Trial Key to STEREUM in the Pacific Northwest

Prepared for the Pacific Northwest Key Council
by Ian Gibson, South Vancouver Island Mycological Society
Copyright © 2007, 2012, 2019 Pacific Northwest Key Council
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Key to Stereum

Species descriptions






Stereum hirsutum is common on hardwood and resembles the turkey-tail, (the polypore Trametes versicolor), but there are no pores on the undersurface. Stereum ochraceoflavum is also common and distinctive on hardwood twigs and branches. Stereum sanguinolentum grows on conifer wood and bleeds red fluid when cut. The nine Stereum species recorded for British Columbia, Washington, Oregon, and Idaho in Ginns & Lefebvre (1993) are described and distinguished.

The distinctions are sometimes not easy in practice. Welden (1971) despaired of differentiating Stereum complicatum and Stereum gaupatum from Stereum hirsutum because they were little different microscopically and morphological features were not dependable. Welden's solution was to synonymize the latter with the former (following Lentz).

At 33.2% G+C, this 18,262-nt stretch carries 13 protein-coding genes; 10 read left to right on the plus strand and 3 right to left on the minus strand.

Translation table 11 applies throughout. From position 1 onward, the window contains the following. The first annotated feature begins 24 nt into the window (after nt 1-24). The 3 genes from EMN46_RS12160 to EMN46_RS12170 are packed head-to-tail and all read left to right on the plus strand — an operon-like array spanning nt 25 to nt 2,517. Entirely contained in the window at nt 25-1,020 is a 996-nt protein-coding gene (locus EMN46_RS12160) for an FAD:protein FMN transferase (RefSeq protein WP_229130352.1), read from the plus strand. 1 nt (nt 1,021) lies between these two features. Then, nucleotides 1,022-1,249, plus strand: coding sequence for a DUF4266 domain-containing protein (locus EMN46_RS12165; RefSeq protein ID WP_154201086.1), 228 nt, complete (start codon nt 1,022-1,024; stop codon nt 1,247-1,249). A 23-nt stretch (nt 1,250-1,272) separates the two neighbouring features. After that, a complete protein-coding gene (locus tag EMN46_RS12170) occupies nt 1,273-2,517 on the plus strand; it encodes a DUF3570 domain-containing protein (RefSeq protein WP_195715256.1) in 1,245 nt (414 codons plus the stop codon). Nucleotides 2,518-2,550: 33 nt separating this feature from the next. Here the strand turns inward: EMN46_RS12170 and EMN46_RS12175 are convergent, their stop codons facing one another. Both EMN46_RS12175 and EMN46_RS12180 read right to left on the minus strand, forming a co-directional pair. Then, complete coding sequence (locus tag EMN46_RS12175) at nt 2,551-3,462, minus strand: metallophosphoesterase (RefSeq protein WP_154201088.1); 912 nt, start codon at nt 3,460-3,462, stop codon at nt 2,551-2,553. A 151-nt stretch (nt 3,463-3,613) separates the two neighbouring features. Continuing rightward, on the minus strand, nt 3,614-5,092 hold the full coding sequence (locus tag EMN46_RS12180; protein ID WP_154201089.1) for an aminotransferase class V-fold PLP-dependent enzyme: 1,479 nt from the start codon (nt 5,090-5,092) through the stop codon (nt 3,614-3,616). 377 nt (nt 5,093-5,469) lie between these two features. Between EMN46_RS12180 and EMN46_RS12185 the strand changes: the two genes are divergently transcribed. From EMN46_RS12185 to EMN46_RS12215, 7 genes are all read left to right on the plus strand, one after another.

1a Bleeds red liquid when cut

1b Does not bleed red liquid when cut

2a Growing on conifer wood

................................................................................S. sanguinolentum

(If description does not fit well, go to 3 as the other species are occasionally reported from conifer wood.)

2b Growing on hardwood or unknown wood

3a Thin fruitbody circular, inverted cup-shaped, or projecting bracket-like, upper surface with long whitish hairs, distinct concentric zones only when moist

3b Fruitbody projecting like bracket or shelf or with narrow base, with velvety hairs, upper surface zoned concentrically, or growing flat on wood with or without projection at upper surface

4a Orange to orange-buff underside when fresh, fruitbodies mostly bracket-like to shelf-like with broad attachment or in clusters

4b Ocher to brown or buff underside when fresh, or some fruitbodies have narrowed or stem-like attachment, or growing primarily flat (may project up to 2 cm at upper edge)

5a solitary or gregarious with some confluence, uncommonly shingled; cap flattened or wavy; cap tomentum thick, with concentric furrows

5b cespitose, confluent, often shingled; many caps strongly radially pleated (complicate – folded back on itself); tomentum scant or appressed, alternating bands of orange and brown

6a (4b) At least some fruitbodies with narrowed or stem-like attachment

6b Fruitbodies growing flat on wood or projecting up to 2 cm with broad-based attachment

7a fan-shaped to spoon-shaped fruitbody (pseudoacanthohyphidia absent)